VATICAN CITY: Pope Francis set off on a trip to Chile and Peru on Monday, a seven-day Latin-American visit which will see the pontiff rally a flagging local church on his home continent.
The 81-year- old Argentine, who set off from Rome’s Fiumicino airport shortly before 9 a.m. (0800 GMT), will hop on 10 flights to travel over 30,000 kilometers through hot and humid climates for his 22nd trip abroad.
On the eve of his departure, at least two people were killed and 65 wounded in a 7.3 magnitude earthquake that hit southern Peru, a country at the mercy of high seismic activity.
The Vatican’s number two, Cardinal Pietro Parolin, admitted last week that this “will not be a simple trip” for Francis.
On his visit to Chile, the pope faces protests from victim support groups over sex abuse scandals dogging the church.
He also risks a frosty reception among indigenous populations who have long protested the theft of ancestral lands by Spanish colonists and have recently taken to torching not only farms in protest but also churches.
The pontiff will have to tread carefully politically in Peru, which has been shaken by protests after the highly controversial early release this month of former president Alberto Fujimori who had been jailed for human rights abuses.
During the three days he will remain in Chile, Francis will meet with victims of the military dictatorship of Augusto Pinochet, though there are no formal plans to meet victims of pedophile priests.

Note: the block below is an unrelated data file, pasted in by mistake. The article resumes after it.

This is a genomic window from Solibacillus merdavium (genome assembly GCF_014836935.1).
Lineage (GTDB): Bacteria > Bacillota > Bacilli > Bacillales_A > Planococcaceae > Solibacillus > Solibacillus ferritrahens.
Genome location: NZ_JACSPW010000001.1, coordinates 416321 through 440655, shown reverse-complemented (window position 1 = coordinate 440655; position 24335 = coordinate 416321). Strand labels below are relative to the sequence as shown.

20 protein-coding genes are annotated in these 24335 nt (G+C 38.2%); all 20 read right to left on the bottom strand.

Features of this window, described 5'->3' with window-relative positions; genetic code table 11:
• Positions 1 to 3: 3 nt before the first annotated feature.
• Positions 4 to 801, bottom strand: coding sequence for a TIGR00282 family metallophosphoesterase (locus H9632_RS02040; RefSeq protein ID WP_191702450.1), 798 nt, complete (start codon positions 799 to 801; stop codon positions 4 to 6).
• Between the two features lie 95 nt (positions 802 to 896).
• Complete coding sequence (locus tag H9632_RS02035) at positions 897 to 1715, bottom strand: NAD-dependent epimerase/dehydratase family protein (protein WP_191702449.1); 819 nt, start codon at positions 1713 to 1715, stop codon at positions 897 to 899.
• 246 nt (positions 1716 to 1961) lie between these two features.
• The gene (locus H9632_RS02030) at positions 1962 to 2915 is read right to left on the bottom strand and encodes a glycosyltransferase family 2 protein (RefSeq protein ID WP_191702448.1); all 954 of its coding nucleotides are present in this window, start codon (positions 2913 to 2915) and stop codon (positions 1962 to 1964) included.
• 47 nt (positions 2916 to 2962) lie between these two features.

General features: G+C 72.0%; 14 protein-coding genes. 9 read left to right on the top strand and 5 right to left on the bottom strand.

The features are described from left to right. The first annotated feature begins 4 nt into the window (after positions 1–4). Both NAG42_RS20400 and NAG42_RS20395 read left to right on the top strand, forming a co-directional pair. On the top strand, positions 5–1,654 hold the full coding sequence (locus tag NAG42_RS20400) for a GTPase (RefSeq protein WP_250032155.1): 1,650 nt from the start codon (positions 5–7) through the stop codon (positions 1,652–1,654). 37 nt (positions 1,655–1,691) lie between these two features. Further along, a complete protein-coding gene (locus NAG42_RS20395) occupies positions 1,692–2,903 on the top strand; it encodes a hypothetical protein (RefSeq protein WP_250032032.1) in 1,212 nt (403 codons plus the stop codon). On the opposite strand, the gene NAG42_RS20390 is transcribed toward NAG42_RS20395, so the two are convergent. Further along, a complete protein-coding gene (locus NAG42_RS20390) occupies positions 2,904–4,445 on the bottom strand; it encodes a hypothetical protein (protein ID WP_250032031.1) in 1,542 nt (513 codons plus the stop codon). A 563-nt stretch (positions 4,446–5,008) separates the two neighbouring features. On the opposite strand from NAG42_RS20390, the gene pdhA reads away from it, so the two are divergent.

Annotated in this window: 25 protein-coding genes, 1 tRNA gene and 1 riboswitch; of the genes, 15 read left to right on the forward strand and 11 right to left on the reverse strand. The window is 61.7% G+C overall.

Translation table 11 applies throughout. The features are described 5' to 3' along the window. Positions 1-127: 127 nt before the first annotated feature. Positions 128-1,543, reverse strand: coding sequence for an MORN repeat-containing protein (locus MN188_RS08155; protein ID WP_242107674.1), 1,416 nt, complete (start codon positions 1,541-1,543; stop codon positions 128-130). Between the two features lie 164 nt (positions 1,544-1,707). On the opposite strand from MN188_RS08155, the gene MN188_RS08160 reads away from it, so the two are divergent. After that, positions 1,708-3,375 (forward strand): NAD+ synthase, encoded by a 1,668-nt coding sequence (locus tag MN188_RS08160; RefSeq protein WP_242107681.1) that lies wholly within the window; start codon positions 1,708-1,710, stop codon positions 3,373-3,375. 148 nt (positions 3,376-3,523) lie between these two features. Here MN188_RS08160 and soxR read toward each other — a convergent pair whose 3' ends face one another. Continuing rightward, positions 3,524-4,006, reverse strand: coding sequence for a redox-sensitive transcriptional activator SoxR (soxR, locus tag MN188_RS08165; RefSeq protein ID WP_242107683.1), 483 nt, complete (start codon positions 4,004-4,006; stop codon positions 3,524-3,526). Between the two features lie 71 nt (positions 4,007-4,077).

Bachelet, who will meet Francis on Tuesday, has called on Chileans to welcome the pope, though a positive reception may not be universal.
On Friday, three Catholic Churches in the capital were firebombed by what police said was an anarchist group. Demonstrations are planned by feminist and gay rights groups.
The highlight of the three-day visit will be an open air mass in a Santiago city park on Tuesday.
Another is due at the airport in Temuco, the capital of the impoverished southern Araucania region on Wednesday. He is to expected to draw attention to state persecution of the indigenous Mapuche people and also meet members of the community.
Mapuche natives—some seven percent of the Chilean population—inhabited a vast territory before the arrival of Spanish colonists in 1541, and have long protested the loss of ancestral lands.
During his visit to Chile, the pope will also meet representative of the poor and young people, as well as visit a women’s prison.